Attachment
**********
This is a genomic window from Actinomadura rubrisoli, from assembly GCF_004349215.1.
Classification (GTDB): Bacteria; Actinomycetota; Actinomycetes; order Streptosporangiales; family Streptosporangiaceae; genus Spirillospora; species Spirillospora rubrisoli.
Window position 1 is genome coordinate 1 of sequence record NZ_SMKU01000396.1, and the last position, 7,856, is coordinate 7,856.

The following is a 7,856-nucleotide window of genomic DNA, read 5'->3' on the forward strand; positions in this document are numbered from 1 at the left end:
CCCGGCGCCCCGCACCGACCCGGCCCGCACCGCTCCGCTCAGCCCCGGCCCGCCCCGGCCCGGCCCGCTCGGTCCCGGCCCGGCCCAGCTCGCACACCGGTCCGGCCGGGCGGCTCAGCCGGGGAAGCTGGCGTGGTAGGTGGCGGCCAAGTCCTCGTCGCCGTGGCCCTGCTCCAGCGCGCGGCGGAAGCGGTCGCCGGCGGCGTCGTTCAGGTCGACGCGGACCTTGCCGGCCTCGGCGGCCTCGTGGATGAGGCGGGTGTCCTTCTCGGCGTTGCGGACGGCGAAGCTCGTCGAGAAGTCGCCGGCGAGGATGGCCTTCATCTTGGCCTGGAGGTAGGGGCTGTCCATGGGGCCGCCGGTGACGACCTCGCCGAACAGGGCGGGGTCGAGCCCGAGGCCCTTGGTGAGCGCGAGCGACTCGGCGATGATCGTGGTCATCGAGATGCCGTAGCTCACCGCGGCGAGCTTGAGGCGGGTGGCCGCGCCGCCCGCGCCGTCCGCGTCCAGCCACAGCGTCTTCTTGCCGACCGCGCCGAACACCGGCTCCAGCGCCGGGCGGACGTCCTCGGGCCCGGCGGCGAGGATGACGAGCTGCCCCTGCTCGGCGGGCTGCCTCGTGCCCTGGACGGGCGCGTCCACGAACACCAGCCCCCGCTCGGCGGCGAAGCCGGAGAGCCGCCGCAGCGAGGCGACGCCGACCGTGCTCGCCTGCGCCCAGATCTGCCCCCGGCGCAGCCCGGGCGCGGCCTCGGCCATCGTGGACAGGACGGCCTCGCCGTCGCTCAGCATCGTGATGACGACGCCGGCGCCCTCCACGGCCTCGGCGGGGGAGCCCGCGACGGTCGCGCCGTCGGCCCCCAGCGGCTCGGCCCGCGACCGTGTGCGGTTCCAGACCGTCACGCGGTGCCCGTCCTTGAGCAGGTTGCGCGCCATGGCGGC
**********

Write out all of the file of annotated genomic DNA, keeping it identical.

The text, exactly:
This is a genomic window from Actinomadura rubrisoli, from assembly GCF_004349215.1.
Classification (GTDB): Bacteria; Actinomycetota; Actinomycetes; order Streptosporangiales; family Streptosporangiaceae; genus Spirillospora; species Spirillospora rubrisoli.
Window position 1 is genome coordinate 1 of sequence record NZ_SMKU01000396.1, and the last position, 7,856, is coordinate 7,856.

The following is a 7,856-nucleotide window of genomic DNA, read 5'->3' on the forward strand; positions in this document are numbered from 1 at the left end:
CCCGGCGCCCCGCACCGACCCGGCCCGCACCGCTCCGCTCAGCCCCGGCCCGCCCCGGCCCGGCCCGCTCGGTCCCGGCCCGGCCCAGCTCGCACACCGGTCCGGCCGGGCGGCTCAGCCGGGGAAGCTGGCGTGGTAGGTGGCGGCCAAGTCCTCGTCGCCGTGGCCCTGCTCCAGCGCGCGGCGGAAGCGGTCGCCGGCGGCGTCGTTCAGGTCGACGCGGACCTTGCCGGCCTCGGCGGCCTCGTGGATGAGGCGGGTGTCCTTCTCGGCGTTGCGGACGGCGAAGCTCGTCGAGAAGTCGCCGGCGAGGATGGCCTTCATCTTGGCCTGGAGGTAGGGGCTGTCCATGGGGCCGCCGGTGACGACCTCGCCGAACAGGGCGGGGTCGAGCCCGAGGCCCTTGGTGAGCGCGAGCGACTCGGCGATGATCGTGGTCATCGAGATGCCGTAGCTCACCGCGGCGAGCTTGAGGCGGGTGGCCGCGCCGCCCGCGCCGTCCGCGTCCAGCCACAGCGTCTTCTTGCCGACCGCGCCGAACACCGGCTCCAGCGCCGGGCGGACGTCCTCGGGCCCGGCGGCGAGGATGACGAGCTGCCCCTGCTCGGCGGGCTGCCTCGTGCCCTGGACGGGCGCGTCCACGAACACCAGCCCCCGCTCGGCGGCGAAGCCGGAGAGCCGCCGCAGCGAGGCGACGCCGACCGTGCTCGCCTGCGCCCAGATCTGCCCCCGGCGCAGCCCGGGCGCGGCCTCGGCCATCGTGGACAGGACGGCCTCGCCGTCGCTCAGCATCGTGATGACGACGCCGGCGCCCTCCACGGCCTCGGCGGGGGAGCCCGCGACGGTCGCGCCGTCGGCCCCCAGCGGCTCGGCCCGCGACCGTGTGCGGTTCCAGACCGTCACGCGGTGCCCGTCCTTGAGCAGGTTGCGCGCCATGGCGGC